‘Inside every older person is a younger person wondering what happened.’ Jennifer Yane
‘Nobody grows old merely by living a number of years. We grow old by deserting our ideals. Years may wrinkle the skin, but to give up enthusiasm wrinkles the soul.’ Samuel Ullman
‘For age is opportunity no less than youth itself, though in another dress, and as the evening twilight fades away, the sky is filled with stars, invisible by day.’ Henry Wadsworh Longfellow.
‘Peter Pan had the right idea.’ Marigold.
New Year's Day and there's a charity swim on the beach in aid of abandoned cats and dogs. Fancy dress is optional. That's the swimmers, not the cats and dogs. A good cause then and one we’re happy to support. As spectators, but not as participants. Marigold has oodles of common sense, but sadly I have been slow to grasp the concept.
Even so, when pressed to disrobe and fling myself into the sea I decline. I spoke with an old friend recently and asked him if he fancied going for a swim. He told me he would only swim in the ocean during the months of August and September as he had become convinced that voluntary immersion of the body in cold water was an act of supreme folly. (Yes, he really does talk like that).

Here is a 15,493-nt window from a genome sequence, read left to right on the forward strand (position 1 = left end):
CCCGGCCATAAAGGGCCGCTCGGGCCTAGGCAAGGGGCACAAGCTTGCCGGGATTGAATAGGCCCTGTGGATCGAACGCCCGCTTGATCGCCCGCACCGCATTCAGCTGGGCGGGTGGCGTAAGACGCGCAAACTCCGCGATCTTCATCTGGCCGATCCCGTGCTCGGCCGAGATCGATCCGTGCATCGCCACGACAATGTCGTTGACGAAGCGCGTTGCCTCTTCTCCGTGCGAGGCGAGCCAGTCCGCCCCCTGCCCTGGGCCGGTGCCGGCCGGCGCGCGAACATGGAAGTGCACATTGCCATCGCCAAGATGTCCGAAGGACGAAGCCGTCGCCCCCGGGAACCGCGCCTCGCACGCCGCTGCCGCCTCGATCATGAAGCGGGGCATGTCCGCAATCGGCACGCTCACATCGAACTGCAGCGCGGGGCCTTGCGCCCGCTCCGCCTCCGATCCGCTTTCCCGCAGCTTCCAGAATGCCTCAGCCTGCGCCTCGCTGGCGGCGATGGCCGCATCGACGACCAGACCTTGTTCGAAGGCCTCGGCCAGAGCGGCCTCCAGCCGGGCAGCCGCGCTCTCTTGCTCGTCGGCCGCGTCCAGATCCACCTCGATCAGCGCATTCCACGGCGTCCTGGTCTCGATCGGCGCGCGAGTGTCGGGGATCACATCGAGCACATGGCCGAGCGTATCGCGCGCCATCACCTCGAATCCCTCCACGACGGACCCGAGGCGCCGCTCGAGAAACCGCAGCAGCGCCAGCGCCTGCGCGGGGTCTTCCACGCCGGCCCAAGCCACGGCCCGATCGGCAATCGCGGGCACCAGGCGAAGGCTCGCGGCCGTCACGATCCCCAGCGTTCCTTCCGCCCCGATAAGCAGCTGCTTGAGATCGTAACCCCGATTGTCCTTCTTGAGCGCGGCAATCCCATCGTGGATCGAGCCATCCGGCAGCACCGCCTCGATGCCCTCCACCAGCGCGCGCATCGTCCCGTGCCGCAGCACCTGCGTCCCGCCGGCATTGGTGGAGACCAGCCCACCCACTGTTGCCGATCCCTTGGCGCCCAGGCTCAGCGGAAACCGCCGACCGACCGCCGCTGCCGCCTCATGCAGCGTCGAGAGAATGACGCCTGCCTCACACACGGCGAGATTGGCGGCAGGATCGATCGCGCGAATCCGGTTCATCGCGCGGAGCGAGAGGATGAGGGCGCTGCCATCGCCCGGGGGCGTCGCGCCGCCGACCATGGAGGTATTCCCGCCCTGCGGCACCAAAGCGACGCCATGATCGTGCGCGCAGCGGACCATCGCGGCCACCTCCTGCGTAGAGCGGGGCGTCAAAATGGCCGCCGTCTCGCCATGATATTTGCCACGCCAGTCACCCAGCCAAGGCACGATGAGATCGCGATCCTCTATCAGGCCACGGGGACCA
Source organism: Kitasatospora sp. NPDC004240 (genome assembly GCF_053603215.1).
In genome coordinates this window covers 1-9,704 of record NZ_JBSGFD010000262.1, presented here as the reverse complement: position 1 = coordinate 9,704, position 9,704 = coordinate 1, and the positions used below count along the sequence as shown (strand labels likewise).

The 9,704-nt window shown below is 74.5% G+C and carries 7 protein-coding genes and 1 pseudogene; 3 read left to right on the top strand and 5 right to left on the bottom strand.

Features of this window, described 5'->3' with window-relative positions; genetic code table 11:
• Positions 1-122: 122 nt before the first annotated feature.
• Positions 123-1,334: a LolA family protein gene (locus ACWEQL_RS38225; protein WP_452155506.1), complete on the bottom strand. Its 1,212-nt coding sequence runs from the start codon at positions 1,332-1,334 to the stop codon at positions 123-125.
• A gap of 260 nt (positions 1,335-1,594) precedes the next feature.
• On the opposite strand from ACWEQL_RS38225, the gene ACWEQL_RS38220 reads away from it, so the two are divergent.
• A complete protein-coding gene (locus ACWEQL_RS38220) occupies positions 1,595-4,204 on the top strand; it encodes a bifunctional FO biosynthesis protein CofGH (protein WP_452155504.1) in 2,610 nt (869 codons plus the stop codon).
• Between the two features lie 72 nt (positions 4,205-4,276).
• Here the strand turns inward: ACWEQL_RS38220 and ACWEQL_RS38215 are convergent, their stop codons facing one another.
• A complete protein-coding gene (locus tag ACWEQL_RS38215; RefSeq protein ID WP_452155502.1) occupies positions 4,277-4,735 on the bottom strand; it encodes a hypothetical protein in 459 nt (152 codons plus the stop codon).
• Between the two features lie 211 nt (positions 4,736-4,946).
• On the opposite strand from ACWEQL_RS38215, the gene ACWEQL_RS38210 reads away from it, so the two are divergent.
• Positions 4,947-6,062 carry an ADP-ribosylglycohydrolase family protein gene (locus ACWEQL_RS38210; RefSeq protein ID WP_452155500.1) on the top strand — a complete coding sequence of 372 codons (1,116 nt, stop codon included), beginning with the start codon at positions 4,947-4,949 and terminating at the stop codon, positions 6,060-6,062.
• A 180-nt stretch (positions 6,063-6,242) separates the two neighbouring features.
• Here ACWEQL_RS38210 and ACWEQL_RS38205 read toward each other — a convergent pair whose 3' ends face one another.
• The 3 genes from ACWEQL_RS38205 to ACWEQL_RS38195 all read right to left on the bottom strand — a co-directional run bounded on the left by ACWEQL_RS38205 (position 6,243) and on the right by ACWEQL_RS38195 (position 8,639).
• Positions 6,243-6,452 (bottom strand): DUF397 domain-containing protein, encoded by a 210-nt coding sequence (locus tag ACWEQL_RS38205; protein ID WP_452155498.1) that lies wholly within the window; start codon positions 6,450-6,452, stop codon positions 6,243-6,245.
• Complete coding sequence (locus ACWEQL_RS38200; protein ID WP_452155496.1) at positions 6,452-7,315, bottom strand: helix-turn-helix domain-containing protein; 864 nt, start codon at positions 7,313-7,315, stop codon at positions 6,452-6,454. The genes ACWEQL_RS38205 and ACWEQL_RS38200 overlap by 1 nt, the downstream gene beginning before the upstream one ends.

This is the same friend who once challenged me to a swimming race across Lake Bala in North Wales. Not to mention beating me across by a considerable distance! It was many years ago, but I distinctly remember the water being icy cold.
‘I finally discovered common sense,’ my friend said. ‘You should try it sometime. Who are you trying to impress anyway? Haven't you grown out of the need to show off by now?’
Like most of the sensible advice I’ve been given over the years, I ignored it, but recent events have caused a rethink. I’d initially bridled at the allegation of ‘showing off’ as there was nobody around to show off to, but maybe he had a point.
New Year's Day is a bit of a disappointment, as far the weather is concerned. It was lovely first thing, but then turned cloudy overhead and the sea looks distinctly uninviting. Even so there are plenty of hardy souls clustered around a couple of camper vans serving hot drinks and refreshments to all when we roll up to take on our onerous duty as spectators.
‘Come on, get your clothes off,’ a complete stranger demands of me, the shameless hussy. I’m unable to respond having crammed a whole sausage roll into my mouth.